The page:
General election student poll: The results
More than 4,500 Save the Student readers took part in our general election poll – and here are the results! Who will you be voting for on the 8th of June?
Students across the UK will be voting in the general election tomorrow, and we've got some insights into how they intend to vote. A massive 4,588 of you took part in our student poll ahead of voting day!
Record numbers of young people have registered to vote in this snap election, solidly debunking the myth that students don't vote. As many as 58,000 under-25s registered within 24 hours following Theresa May's snap election announcement back in April.
An impressive 95.6% of those who took part in the poll said they've registered to vote in this election, with just 4.4% saying they hadn't or didn't intend to.
Our general election student poll shows just 16.2% of students in support of the current Conservative government, whilst a whopping 63.9% told us they’ll be voting Labour and 8% say they're planning to put a cross in the Liberal Democrat box tomorrow.
Interestingly, the fourth most popular choice was the 'undecided' amongst you, with as much as 3.6% of you telling us you still weren't feeling confident about which party to root for. One undecided voter comments:
It's very difficult to decide as I feel like each parties have certain class following (i.e conservatives = middle/higher class, Labour = lower class). I think we also need a new party where the aim is to use our class system to our benefit. So that we are able to work as a functioning society exiting the EU.
Why are students voting for their chosen party?
As you may have noticed, most of the main parties are working hard to win the student vote in this election, as it's thought in some constituencies, students could even swing the result.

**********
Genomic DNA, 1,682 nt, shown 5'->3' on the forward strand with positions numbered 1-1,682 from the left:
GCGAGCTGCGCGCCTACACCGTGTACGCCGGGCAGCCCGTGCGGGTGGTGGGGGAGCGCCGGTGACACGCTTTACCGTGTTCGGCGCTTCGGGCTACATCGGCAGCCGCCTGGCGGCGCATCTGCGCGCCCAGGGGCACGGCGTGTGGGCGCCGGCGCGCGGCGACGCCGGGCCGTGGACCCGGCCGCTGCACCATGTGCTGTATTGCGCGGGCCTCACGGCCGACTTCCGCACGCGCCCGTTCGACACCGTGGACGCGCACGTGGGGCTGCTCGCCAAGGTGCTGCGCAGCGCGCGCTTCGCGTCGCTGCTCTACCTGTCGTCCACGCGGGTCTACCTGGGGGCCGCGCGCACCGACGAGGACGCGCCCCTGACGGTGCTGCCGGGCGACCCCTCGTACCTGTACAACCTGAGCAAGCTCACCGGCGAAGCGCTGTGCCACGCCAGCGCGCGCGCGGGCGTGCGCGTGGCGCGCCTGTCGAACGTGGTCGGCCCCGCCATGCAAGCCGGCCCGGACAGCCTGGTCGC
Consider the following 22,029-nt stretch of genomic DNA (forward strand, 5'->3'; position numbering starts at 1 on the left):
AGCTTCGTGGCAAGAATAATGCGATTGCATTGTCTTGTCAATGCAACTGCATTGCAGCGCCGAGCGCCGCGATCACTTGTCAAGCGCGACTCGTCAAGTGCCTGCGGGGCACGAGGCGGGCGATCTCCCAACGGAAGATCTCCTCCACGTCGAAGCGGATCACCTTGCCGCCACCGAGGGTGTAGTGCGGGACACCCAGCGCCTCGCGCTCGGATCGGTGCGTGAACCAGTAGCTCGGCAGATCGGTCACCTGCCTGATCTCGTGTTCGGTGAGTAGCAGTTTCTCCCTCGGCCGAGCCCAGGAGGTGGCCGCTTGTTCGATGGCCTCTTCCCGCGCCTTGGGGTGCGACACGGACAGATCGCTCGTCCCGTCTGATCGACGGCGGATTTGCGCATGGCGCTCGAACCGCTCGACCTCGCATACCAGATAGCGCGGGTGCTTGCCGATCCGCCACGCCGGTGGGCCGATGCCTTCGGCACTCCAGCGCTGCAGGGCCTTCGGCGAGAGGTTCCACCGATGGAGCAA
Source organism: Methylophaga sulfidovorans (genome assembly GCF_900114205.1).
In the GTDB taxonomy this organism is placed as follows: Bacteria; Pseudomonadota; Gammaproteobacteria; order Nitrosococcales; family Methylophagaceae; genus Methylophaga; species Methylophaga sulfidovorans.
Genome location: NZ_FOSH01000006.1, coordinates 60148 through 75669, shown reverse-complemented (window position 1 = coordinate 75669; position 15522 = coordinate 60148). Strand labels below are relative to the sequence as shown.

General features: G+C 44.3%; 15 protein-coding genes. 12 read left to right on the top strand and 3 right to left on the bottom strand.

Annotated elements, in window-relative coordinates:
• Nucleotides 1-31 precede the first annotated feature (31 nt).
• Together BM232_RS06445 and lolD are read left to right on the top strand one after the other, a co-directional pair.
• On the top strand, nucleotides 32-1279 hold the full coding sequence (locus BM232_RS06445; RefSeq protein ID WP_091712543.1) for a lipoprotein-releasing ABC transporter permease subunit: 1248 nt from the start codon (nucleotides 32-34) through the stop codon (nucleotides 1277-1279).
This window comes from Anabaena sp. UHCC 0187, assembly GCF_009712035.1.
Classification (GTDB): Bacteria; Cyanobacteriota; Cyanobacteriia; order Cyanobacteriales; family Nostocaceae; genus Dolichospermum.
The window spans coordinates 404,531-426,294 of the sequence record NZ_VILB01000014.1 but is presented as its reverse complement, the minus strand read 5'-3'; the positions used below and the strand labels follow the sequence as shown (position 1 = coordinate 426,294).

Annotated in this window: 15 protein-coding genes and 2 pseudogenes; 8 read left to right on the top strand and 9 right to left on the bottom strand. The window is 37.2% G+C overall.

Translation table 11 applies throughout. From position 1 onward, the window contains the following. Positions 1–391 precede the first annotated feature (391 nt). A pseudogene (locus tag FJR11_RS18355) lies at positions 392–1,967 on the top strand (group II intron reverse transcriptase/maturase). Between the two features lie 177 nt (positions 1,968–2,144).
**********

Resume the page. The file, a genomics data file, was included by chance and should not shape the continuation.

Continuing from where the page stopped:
Since May called the snap election in April, we've seen both the Greens and Labour announce they'd abolish uni tuition fees, and Labour and the Lib Dems pledge to bring back maintenance grants for students if they're elected.
We've also seen the government offering free tours of the Houses of Parliament to under-25s in an attempt to encourage political engagement in the run up to voting day.
But what are students' main reason for voting the way they plan to vote tomorrow? An overwhelming majority cited the NHS as the most important issue to them in this election, with Brexit coming in second and education concerns a close third.
Here's what else you told us!
After being a young homeless person, thanks to Tory cuts, the most important issue for me is the new housing, extra funding for the NHS and the distribution of wealth being more equal than it has been in the last 10 years – Labour voter
Someone who can get the best Brexit deal. We are already out, it's time to stop being divided and having petty arguments and get Britain the best deal possible rather than showing the EU how divided and fractured we are – Conservative voter
The tories not getting in to power – Democratic Unionist Party voter
Being able to afford a house and better our NHS. I'm student nurse and worrying about the affordability of being in my profession – Labour voter
Preservation of the NHS and the things that make Britain good without detrimenting any particular group in society – Liberal Democrats voter
A progression toward equal opportunities for all people, achieved in part through more environmentally sustainable practices – Greens voter
Inequality between north/south and between age groups – it seems students are being penalised whereas pensioners are the most well off age group which is unfair on the working population – Labour voter
Ability to get a mortgage in the future – Plaid Cymru voter
The handling of brexit and the correct representation of Scotland in the Westminster Government – SNP
Leaving the EU, limiting immigration – UKIP
A government that doesn't intend to make any radical changes especially in light of the situation in which the country is. As cliché (and ridiculous as a result of the meme) as it may sound, stability is what the UK needs at the moments and the Conservative party can bring that – Conservative voter
Brexit reversal/second referendum and increased public services – Liberal Democrat voter